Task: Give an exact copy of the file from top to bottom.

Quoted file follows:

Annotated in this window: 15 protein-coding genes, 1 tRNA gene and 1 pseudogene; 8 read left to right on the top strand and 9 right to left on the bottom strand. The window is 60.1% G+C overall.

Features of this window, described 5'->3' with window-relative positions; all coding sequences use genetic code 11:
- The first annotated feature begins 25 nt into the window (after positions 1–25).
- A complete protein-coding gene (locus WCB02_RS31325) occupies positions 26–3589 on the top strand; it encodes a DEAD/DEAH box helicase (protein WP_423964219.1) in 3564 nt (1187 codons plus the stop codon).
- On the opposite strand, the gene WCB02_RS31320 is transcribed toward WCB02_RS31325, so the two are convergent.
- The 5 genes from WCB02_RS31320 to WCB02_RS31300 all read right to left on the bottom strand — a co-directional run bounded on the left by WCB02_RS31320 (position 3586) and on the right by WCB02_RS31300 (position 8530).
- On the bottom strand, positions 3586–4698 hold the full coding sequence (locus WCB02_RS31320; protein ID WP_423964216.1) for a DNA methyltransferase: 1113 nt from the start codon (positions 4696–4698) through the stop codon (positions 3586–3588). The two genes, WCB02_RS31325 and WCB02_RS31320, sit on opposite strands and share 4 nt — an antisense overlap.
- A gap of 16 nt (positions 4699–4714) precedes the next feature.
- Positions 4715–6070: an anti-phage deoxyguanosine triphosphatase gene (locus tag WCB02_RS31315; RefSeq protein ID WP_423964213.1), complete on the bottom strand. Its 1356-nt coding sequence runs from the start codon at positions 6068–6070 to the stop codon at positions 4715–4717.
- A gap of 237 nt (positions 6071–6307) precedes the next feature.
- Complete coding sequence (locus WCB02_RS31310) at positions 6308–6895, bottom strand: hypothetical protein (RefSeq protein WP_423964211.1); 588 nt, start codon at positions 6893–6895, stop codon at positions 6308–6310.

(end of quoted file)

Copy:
Annotated in this window: 15 protein-coding genes, 1 tRNA gene and 1 pseudogene; 8 read left to right on the top strand and 9 right to left on the bottom strand. The window is 60.1% G+C overall.

Features of this window, described 5'->3' with window-relative positions; all coding sequences use genetic code 11:
- The first annotated feature begins 25 nt into the window (after positions 1–25).
- A complete protein-coding gene (locus WCB02_RS31325) occupies positions 26–3589 on the top strand; it encodes a DEAD/DEAH box helicase (protein WP_423964219.1) in 3564 nt (1187 codons plus the stop codon).
- On the opposite strand, the gene WCB02_RS31320 is transcribed toward WCB02_RS31325, so the two are convergent.
- The 5 genes from WCB02_RS31320 to WCB02_RS31300 all read right to left on the bottom strand — a co-directional run bounded on the left by WCB02_RS31320 (position 3586) and on the right by WCB02_RS31300 (position 8530).
- On the bottom strand, positions 3586–4698 hold the full coding sequence (locus WCB02_RS31320; protein ID WP_423964216.1) for a DNA methyltransferase: 1113 nt from the start codon (positions 4696–4698) through the stop codon (positions 3586–3588). The two genes, WCB02_RS31325 and WCB02_RS31320, sit on opposite strands and share 4 nt — an antisense overlap.
- A gap of 16 nt (positions 4699–4714) precedes the next feature.
- Positions 4715–6070: an anti-phage deoxyguanosine triphosphatase gene (locus tag WCB02_RS31315; RefSeq protein ID WP_423964213.1), complete on the bottom strand. Its 1356-nt coding sequence runs from the start codon at positions 6068–6070 to the stop codon at positions 4715–4717.
- A gap of 237 nt (positions 6071–6307) precedes the next feature.
- Complete coding sequence (locus WCB02_RS31310) at positions 6308–6895, bottom strand: hypothetical protein (RefSeq protein WP_423964211.1); 588 nt, start codon at positions 6893–6895, stop codon at positions 6308–6310.